Monday's Supreme Court draft opinion leak has experts considering the confusing patchwork of different state reproductive care laws providers may need to navigate if the decision becomes final.
May 17: Maternal and reproductive health market trends for 2022
The opinion, authored by Justice Samuel Alito and marked as a first draft dated in February, relates to Dobbs v. Jackson Women's Health Organization, a case currently before the court that challenges a Mississippi law banning abortions after 15 weeks.
The Supreme Court verified the draft opinion's authenticity on Tuesday, but said it does not represent the court's final view.
The draft opinion says that states can make their own decision on whether abortion should be legal. "The Constitution does not prohibit the citizens of each State from regulating or prohibiting abortion," it says. "Roe and Casey arrogated that authority. We now overrule those decisions and return that authority to the people and their elected representatives."
The court's final decision is expected by the end of June or early July.
If the court overturns Roe v. Wade, the legality of abortion access will be left up to the states. According to the Guttmacher Institute, 26 states are certain or likely to either ban or severely restrict abortion access if Roe is overturned, including 13 states that have passed abortion bans that will take effect immediately if Roe is overturned, also known as "trigger laws."
Meanwhile, at least 17 states and the Washington, D.C. have codified the right to an abortion even if the Supreme Court overturns Roe.
According to Elizabeth Nash, a lead state policy analyst for the Guttmacher Institute, at least nine states have abortion bans from before Roe v. Wade was decided still on the books, but those laws wouldn't automatically take effect even if the court overturns the decision.
"It would take some kind of action," Nash said, like an attorney general issuing an opinion or a state filing a court case.
If the court overturns Roe, health care providers, hospitals, and health systems will be faced with a confusing situation, said Mark Silberman, chair of the white collar, government investigations and regulatory practice compliance group at the law firm Benesch.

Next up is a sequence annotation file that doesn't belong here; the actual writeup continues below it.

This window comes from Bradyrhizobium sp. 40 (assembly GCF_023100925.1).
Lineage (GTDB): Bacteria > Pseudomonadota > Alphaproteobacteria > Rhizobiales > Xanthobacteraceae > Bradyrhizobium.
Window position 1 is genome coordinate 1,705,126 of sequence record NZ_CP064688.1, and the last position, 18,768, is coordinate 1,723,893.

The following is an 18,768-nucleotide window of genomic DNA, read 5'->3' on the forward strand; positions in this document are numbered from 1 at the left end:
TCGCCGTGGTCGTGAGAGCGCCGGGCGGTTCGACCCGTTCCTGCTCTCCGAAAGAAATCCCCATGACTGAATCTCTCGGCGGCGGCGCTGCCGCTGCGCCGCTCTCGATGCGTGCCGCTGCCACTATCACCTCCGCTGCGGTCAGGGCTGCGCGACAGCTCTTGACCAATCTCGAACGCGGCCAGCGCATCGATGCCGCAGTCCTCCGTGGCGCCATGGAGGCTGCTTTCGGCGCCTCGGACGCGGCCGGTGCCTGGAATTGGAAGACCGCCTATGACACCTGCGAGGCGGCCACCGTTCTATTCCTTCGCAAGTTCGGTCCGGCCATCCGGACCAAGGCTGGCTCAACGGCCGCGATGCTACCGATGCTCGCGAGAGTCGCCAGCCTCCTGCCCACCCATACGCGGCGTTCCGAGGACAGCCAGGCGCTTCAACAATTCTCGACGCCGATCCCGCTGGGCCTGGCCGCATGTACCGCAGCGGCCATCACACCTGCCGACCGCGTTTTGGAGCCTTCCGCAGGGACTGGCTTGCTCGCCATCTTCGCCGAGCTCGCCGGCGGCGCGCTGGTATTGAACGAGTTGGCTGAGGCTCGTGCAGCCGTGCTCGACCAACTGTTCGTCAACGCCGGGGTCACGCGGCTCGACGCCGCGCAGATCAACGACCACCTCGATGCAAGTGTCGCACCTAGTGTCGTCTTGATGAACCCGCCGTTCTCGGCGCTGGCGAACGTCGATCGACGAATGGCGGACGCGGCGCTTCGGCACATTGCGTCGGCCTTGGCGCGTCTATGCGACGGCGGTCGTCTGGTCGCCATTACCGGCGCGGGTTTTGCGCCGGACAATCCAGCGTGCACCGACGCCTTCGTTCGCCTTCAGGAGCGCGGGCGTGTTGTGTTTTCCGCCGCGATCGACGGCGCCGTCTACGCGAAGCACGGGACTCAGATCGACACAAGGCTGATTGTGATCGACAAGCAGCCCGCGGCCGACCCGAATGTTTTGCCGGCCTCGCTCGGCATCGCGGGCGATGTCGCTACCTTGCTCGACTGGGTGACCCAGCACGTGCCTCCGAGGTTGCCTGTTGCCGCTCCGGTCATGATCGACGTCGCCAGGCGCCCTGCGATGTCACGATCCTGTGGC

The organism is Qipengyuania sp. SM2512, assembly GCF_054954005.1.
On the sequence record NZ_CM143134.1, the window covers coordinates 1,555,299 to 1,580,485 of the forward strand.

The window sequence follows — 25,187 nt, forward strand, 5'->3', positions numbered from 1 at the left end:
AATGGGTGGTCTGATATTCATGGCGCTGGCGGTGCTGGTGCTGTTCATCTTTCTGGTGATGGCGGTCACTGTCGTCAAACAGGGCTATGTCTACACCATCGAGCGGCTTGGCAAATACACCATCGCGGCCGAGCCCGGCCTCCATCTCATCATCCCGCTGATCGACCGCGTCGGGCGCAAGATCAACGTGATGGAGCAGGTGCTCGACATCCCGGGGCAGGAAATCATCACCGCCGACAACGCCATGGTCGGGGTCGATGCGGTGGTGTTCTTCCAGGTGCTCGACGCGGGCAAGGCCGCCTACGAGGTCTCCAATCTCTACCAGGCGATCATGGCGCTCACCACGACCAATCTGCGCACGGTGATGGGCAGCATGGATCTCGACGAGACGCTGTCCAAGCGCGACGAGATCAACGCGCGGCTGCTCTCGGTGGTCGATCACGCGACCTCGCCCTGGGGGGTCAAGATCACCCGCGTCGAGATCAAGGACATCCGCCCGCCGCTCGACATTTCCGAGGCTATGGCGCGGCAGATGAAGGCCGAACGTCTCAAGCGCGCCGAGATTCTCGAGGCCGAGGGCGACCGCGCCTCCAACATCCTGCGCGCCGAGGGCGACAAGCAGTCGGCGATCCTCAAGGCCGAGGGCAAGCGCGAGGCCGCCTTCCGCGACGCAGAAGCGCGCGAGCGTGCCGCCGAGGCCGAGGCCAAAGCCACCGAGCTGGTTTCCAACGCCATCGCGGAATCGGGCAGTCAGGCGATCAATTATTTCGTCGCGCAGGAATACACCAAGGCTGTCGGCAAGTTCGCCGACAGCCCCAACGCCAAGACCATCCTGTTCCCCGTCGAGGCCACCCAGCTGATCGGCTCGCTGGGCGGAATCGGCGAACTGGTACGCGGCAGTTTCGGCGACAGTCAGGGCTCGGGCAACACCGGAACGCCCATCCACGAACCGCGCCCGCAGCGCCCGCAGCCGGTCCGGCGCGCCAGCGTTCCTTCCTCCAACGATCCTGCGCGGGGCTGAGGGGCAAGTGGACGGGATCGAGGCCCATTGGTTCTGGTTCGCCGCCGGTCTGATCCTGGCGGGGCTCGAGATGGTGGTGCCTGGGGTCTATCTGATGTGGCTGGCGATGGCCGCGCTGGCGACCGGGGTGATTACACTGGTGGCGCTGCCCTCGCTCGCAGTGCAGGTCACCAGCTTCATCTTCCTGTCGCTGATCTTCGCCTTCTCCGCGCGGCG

"It is going to create significant confusion among providers, especially those who work in multiple jurisdictions," he said.
According to Greer Donley, an assistant law professor at the University of Pittsburgh and an expert on reproductive health care law, multistate hospitals and health systems would have to adjust their abortion policies based on their location.
In addition, whether a health system can refer or transfer a patient from one state to another would also depend on the states' abortion laws, Donley added. For example, a bill introduced in Missouri would allow private citizens to sue a person who helps a Missouri resident receive an abortion, even if out of state.
If bills like that become law, "they could create liability, and that would make it really complicated and hard for hospital systems to know what to do," Donley said.
Abortion providers often have licenses in multiple states, Modern Healthcare reports. But according to Donley, states that make abortion illegal could punish providers who perform abortions, even in states where it's legal.
"Many physicians are understandably really worried about the fact that if their license is revoked or a disciplinary action is taken against them in Texas, that has serious consequences for their medical malpractice insurance and their ability to practice in all 50 states," Donley said.
Hospitals in states where abortion is prohibited may also potentially violate the Emergency Medical Treatment and Labor Act (EMTALA) if they don't treat a pregnant woman who needs to have her pregnancy terminated in order to be stabilized, according to William Horton, a partner at the law firm Jones Walker.
"The other issue that suggests itself: In a state which says that a fetus is a person from the moment of conception, would the state have EMTALA obligations to the fetus separate from those it owes to the mother? I think the answer has to be no," he said. "But I'm not sure that a state like Alabama would necessarily accept that and might still prosecute the hospital under the state's abortion restrictions."
According to Donley, EMTALA should preempt state law, but she claims she has heard anecdotal evidence that there's "total confusion" in Texas about how the state's abortion law interacts with EMTALA.
Overturning Roe could also affect how providers and patients interact more generally, Silberman said.
"The downstream consequences this could have regarding other fundamental rights and their impact on healthcare is overwhelming," he said. "If the decision comes down as expected, there will be a flurry of litigation and legislation that will follow in the wake of this that is going to yield an extended period of uncertainty." (Gonzalez, Axios, 5/3; Varney, Kaiser Health News, 5/3; Goldman/Kacik, Modern Healthcare, 5/3)
After several years defined by the pandemic, maternal and reproductive care has changed in important ways. Join Advisory Board's Jinia Sarkar and Gabriela Marmolejos to learn:
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